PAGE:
3 Reasons Why Air Canada (TSX:AC) and WestJet Airlines (TSX:WJA) Are Losing Altitude

Investors should avoid Air Canada (TSX:AC)(TSX:AC.B) and WestJet Airlines (TSX:WJA) while the industry is undergoing rough times.

| More on:
Plane on runway, aircraft

Image source: Getty Images.

Airline stocks in Canada haven’t offered anything attractive this year for investors to take serious interest. Both Air Canada (TSX:AC)(TSX:AC.B) and WestJet Airlines (TSX:WJA) are facing tough times, and heavier turbulence is up ahead in 2019 with the prospect of a recession precipitating.

The emergence of budget airlines led by Jetlines is eating up on the profits of the nation’s dominant airline company and the once top-of-mind low-cost airline. But more than the threat of smaller competitors with limited fleet and fewer flight routes, the two main carriers are struggling with bigger issues.

A snapshot of 2018 performance

There weren’t any significant instances in 2018 that showed the stocks flying at very high altitude. Air Canada started the year at $26.19 and is at $25.28 as of this writing. The lowest closing this year was $22.59 sometime in early February. The stock peaked at $29.00 end of November, but has dropped to its present level since then.

For WestJet Airlines, the situation is more depressing. The stock was at $26.39 at the beginning of the year, and you might say the company lost one wing because the price now sits precariously at $17.62.

3 reasons why the stocks are losing altitude

The airline industry in Canada could be described as very volatile. Air Canada and WestJet are not insulated from the factors that are affecting profitability. It appears too that the problems will drag on to the next year.

Fuel costs

While fluctuating gas prices do not necessarily cripple airline companies, it is important to look into the weight of aircraft fuel costs as against total expenditures. For Air Canada, fuel costs comprise 26.7% of total operating expenses. In the case of WestJet, it constitutes 29.0%.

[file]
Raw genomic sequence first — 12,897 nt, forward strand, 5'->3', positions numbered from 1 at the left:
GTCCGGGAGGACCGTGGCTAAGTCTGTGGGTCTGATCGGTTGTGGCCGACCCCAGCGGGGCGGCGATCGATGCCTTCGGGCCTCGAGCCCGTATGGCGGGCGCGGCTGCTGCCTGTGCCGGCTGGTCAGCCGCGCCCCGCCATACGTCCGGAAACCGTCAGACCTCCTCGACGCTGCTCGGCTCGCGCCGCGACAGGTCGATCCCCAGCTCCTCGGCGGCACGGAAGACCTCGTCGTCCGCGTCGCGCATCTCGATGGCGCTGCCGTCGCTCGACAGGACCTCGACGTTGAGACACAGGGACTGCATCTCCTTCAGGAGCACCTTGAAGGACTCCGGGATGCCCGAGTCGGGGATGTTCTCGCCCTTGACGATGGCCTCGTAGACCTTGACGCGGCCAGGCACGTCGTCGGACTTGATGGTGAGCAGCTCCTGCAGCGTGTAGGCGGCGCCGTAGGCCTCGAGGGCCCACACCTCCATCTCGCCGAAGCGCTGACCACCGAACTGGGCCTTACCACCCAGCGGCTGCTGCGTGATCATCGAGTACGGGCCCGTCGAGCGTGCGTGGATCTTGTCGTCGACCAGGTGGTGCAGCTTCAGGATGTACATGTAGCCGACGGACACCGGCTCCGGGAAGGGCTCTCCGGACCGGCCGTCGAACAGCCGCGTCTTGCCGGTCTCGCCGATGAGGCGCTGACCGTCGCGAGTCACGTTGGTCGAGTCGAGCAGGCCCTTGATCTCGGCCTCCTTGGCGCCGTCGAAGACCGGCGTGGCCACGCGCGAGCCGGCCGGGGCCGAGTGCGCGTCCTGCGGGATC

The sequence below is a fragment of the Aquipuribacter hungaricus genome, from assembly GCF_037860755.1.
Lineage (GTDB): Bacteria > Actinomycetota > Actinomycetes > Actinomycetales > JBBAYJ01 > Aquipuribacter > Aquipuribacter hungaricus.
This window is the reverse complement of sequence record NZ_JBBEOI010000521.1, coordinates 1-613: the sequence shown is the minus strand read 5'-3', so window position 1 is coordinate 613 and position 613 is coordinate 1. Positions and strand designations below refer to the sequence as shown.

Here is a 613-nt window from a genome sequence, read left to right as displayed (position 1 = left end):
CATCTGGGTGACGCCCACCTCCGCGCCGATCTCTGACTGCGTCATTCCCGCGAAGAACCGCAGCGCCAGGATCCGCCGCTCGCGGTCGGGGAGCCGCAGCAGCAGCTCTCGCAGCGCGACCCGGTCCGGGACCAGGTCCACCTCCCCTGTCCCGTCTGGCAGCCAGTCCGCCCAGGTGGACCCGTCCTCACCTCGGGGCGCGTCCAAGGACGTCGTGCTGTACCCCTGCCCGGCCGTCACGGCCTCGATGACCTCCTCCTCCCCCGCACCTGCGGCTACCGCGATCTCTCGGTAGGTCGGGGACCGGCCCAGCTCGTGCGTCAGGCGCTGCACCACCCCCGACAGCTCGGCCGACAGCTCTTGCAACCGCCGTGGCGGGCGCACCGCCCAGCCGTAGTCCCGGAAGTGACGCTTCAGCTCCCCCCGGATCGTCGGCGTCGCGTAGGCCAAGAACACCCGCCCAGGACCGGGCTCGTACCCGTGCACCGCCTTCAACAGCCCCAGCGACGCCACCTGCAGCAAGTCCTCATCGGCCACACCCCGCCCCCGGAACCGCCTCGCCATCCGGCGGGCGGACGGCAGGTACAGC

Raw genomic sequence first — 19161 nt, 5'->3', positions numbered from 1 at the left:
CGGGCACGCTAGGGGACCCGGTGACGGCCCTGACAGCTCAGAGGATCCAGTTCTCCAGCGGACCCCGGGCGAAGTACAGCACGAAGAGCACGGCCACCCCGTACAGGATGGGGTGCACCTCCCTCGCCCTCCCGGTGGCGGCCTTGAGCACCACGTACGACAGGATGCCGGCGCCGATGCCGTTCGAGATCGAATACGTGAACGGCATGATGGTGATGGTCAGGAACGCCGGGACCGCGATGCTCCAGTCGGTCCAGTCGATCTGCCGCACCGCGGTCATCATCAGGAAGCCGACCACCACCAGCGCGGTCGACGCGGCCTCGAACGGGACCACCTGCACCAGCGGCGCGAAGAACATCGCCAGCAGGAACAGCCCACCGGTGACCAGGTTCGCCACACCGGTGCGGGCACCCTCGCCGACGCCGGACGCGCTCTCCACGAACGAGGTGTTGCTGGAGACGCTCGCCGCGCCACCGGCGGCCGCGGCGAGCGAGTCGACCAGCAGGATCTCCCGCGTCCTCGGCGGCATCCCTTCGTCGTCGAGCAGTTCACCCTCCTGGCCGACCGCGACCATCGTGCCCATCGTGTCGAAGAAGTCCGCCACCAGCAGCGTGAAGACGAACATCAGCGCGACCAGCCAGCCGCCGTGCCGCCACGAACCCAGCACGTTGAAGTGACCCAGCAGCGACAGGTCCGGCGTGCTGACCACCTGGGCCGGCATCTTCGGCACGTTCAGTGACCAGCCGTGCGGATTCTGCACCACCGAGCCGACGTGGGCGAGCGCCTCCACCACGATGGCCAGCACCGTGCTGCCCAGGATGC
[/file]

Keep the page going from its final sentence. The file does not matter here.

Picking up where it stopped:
Hence, should gas prices rise up in the future, the cost structures of the two companies will increase too; it will redound to which airline can operate a fleet more efficiently.

Salaries and benefits

You can apply the same analogy with fuel costs to salaries and benefits. As a percentage of total operating expenses, salaries and benefits comprise 16.2% for Air Canada and 21.1% for WestJet. The latter is at a disadvantage because of the recently formed union. The risk profile also increased as a result.

Airline discounts

The mushrooming of budget airlines led to generous discounts and budget fares. Airline passengers are benefiting but the more airlines fly and saturate the regional routes, the cutthroat competition will hurt Air Canada and WestJet all the more.

Fasten your seatbelts

As an added trivia and for purposes of comparison, the price of Air Canada some five Novembers ago was $5.88, while WestJet was at $27.43 during the same period. Air Canada flew higher then, but WestJet experienced more air pockets that cause the company to lose altitude.

Thus, investors of the two main carriers should find the right timing to disembark. For the prospective ones, look elsewhere until the air has cleared.


This article represents the opinion of the writer, who may disagree with the “official” recommendation position of a Motley Fool premium service or advisor. We’re Motley! Questioning an investing thesis — even one of our own — helps us all think critically about investing and make decisions that help us become smarter, happier, and richer, so we sometimes publish articles that may not be in line with recommendations, rankings or other content.

Fool contributor Christopher Liew has no position in any of the stocks mentioned.

More on Investing